Bradley: Global Warming Repackages Old Fears

by David Bier on January 25, 2012

in Blog

In Capitalism at Work: Business, Government, and Energy, Institute for Energy Research’s Robert Bradley points out that the global warming scare is really a response to long-forgotten scares of old. The Malthusian theory that mankind would exhaust their resources was debunked repeatedly, energy prices fell and production increased dramatically, outpacing all projections.  Those who demanded the U.S. leave fossil fuels behind needed a new argument, and they found it with the theory of anthropogenic global warming.

Capitalism at Work was released in 2009

Measurements in 1957/58 first documented the increasing concentration of (CO2) in the atmosphere, portending a warming of the Earth’s surface by an enhanced greenhouse effect. This was a theoretical concern only. The worry of the 1970s was anthropogenic global cooling, a phenomenon linked to increasing sulfur dioxide (SO2) emissions from coal and oil combustion. Mankind’s energy emissions were culpable in either direction.

The global cooling trend that had begun in the 1940s changed into a warming trend by the late 1970s. As early as 1979, the Carter administration debated whether its proposed synthetic fuels program would increase global warming. Synfuel production and combustion was estimated to emit 40 percent more CO2 than directly burning coal to generate the same energy. Gus Speth, acting chairman of the President’s Council on Environmental Quality, and soon-to-be co-founder of the Natural Resources Defense Council (NRDC), warned Carter personally about the “very important and perhaps historic” scientific development.

When surface temperature records continued to show warming in the 1980s, the culprit from fossil fuel emissions shifted from SO2 (the cooling gas) to CO2 (the warming gas). Resources for the Future began targeting global warming as a potentially major issue in the early 1980s. By the end of the decade, the meteorological debate was ensconced in the public mind, thanks to highly publicized Senate hearings, featuring NASA scientist James Hansen, held by Al Gore during the heat wave and drought of the summer of 1988.

In 1992 John Holdren reoriented the “energy problem,” a sign of a paradigm under strain.[1] Holdren’s claim of rising energy costs in the face of contrary evidence now had a new component: a “social cost” that should be added to paid price. “‘Cost’ must be understood to include not only monetary but also environmental and sociopolitical components,” he stated. Holdren’s original position—“the most accessible and cheaply producible oil and gas hav[e] already been depleted”—now had reinforcement with the “social” costs of import dependence and “higher environmental costs of harvesting and using the more distributed fossil fuels.” Then came a third social cost—the costs of substitute nuclear and renewable energies “that avoid the environmental and political liabilities of fossil fuels but create others.”

Holdren’s nuanced “energy problem” was not home free. His social costs were shrinking. Air and water pollution were diminishing, and 1970s-style oil interruptions and shortages were nowhere. His ace in the hole, however, at least on paper, was anthropogenic climate change. This issue would bring the alarmists out in full force, just as other energy problems receded.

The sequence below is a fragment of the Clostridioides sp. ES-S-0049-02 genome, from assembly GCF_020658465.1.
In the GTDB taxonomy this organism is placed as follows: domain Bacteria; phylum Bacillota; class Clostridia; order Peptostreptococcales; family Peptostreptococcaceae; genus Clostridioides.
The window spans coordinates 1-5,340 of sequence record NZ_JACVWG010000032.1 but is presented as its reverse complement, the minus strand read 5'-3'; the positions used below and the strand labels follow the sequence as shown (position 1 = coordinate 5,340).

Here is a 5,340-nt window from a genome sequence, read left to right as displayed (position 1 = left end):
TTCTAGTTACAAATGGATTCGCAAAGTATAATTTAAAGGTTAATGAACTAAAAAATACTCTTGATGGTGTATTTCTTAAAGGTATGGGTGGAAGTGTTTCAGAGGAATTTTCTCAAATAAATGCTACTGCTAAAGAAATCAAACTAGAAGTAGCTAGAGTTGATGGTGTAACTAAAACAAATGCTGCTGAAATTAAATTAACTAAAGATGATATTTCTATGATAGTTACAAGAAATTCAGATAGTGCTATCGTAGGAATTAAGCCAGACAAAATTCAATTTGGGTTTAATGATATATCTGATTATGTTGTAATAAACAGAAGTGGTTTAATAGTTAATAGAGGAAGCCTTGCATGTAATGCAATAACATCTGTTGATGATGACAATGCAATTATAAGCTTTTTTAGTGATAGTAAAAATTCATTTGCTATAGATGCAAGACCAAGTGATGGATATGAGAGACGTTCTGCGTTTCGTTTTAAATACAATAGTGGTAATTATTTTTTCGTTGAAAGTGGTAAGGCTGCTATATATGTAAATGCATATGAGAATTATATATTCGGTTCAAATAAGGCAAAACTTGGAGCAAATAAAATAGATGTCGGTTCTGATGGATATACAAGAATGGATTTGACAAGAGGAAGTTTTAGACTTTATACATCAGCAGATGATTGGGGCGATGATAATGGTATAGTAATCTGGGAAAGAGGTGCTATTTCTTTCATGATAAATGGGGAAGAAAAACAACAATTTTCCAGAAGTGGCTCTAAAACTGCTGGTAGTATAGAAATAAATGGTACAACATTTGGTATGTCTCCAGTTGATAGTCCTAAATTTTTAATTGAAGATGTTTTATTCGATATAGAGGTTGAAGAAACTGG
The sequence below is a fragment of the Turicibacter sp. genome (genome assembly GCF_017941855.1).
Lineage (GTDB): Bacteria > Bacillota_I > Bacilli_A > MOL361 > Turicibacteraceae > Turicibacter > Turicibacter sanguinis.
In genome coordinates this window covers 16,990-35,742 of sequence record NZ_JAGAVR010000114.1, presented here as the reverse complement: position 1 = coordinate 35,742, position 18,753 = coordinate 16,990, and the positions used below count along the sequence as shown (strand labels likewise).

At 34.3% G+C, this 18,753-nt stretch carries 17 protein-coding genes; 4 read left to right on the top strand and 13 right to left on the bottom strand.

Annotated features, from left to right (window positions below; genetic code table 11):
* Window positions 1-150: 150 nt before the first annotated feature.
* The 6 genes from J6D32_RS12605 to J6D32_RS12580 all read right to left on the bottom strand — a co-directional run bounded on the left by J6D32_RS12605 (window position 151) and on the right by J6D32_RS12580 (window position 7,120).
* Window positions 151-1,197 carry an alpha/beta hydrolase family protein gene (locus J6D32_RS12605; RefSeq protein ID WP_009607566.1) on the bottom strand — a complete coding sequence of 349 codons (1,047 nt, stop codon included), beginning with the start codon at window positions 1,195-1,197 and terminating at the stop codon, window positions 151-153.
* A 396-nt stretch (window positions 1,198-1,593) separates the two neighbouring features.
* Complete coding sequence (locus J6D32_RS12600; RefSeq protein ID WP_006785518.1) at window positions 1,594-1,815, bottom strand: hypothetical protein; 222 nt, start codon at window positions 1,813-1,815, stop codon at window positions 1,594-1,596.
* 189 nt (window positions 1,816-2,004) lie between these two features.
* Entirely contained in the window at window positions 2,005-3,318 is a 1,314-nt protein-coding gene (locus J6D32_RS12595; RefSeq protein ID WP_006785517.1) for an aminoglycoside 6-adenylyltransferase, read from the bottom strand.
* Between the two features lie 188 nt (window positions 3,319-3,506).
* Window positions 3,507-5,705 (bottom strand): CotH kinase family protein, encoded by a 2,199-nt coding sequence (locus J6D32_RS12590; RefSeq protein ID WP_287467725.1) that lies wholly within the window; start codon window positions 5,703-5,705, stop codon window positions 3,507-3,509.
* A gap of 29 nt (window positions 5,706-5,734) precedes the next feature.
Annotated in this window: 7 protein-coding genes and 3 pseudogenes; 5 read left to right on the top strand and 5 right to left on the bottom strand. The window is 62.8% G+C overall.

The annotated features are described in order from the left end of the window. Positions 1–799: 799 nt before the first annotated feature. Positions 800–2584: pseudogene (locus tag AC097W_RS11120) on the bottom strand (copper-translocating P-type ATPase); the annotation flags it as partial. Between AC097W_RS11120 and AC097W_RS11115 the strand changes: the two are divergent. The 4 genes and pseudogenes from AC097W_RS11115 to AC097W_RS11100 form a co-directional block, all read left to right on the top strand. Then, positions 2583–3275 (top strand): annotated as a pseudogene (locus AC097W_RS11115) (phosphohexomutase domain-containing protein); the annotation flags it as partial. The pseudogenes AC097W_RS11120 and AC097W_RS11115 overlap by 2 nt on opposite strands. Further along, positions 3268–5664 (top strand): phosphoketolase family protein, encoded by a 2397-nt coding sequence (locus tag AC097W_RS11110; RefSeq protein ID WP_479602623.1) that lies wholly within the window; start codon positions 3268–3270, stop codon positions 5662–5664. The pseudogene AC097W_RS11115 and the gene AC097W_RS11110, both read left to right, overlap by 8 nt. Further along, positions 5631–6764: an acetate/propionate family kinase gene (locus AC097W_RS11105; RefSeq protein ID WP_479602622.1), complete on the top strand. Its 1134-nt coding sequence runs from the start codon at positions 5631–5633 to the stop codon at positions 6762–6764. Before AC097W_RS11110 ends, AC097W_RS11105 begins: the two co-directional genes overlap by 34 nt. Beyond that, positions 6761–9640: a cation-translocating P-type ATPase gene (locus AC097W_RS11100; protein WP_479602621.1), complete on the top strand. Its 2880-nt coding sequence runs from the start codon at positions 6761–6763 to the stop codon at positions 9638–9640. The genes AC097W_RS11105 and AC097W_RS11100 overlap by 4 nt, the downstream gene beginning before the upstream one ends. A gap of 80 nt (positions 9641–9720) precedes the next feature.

Depletionism, however, was hardly slain. M. King Hubbert died in 1989 at age 86, but the baton was in the hand of geologist Colin Campbell, who wrote in the same year, “Shortages [of crude oil] seem to be inevitable by the late 1990s, but knowledge of an impending supply shortfall may trigger an earlier price response.” Campbell, like Hubbert, would reset his global crude-oil peak as his prior prediction dates came and went.[2]

The redefined energy problem of the neo-Malthusians was a major retreat with negative implications for their credibility. “Having rightfully failed to convince people of the threat of exhaustion,” one leading energy economist concluded, “the resource pessimists may be seeking new rationales that appear more plausible.” To the pessimists, however, the real death knell of the carbon-based energy economy had finally surfaced—anthropogenic climate change from the emissions from the carbon-based energy economy. The human influence on climate could only be bad, not neutral or positive. To the true believers in a potential global warming apocalypse, the optimists, while right on some issues, now had a paradigm problem of their own.

For Enron, the climate-change issue was an opening that Ken Lay would seize upon to differentiate his “clean energy” company from the pack. Natural gas for coal … wind and solar generation … energy conservation services … emissions trading for greenhouse gases. It worked—to a point. Enron was building foreign power plants that were fired by oil, not natural gas. Solar, wind, and energy services were not profitable—but a quietly formed coal subsidiary was. It was a battle between perception and reality. Adam Smith and Samuel Smiles would have nodded and Ayn Rand smiled. Energy was no different from anything else. The political means of political capitalism offers transient opportunities, not assured profitability. Underlying consumer demand is primary. The creative destruction of the marketplace would have the last say for Ken Lay, Jeff Skilling, and Enron.


[1] See Internet appendix 11.3 “Broader Energy Alarmism,” at

[2] Also see Internet appendix 11.4, “Contemporary Hubbert Analysis,” at


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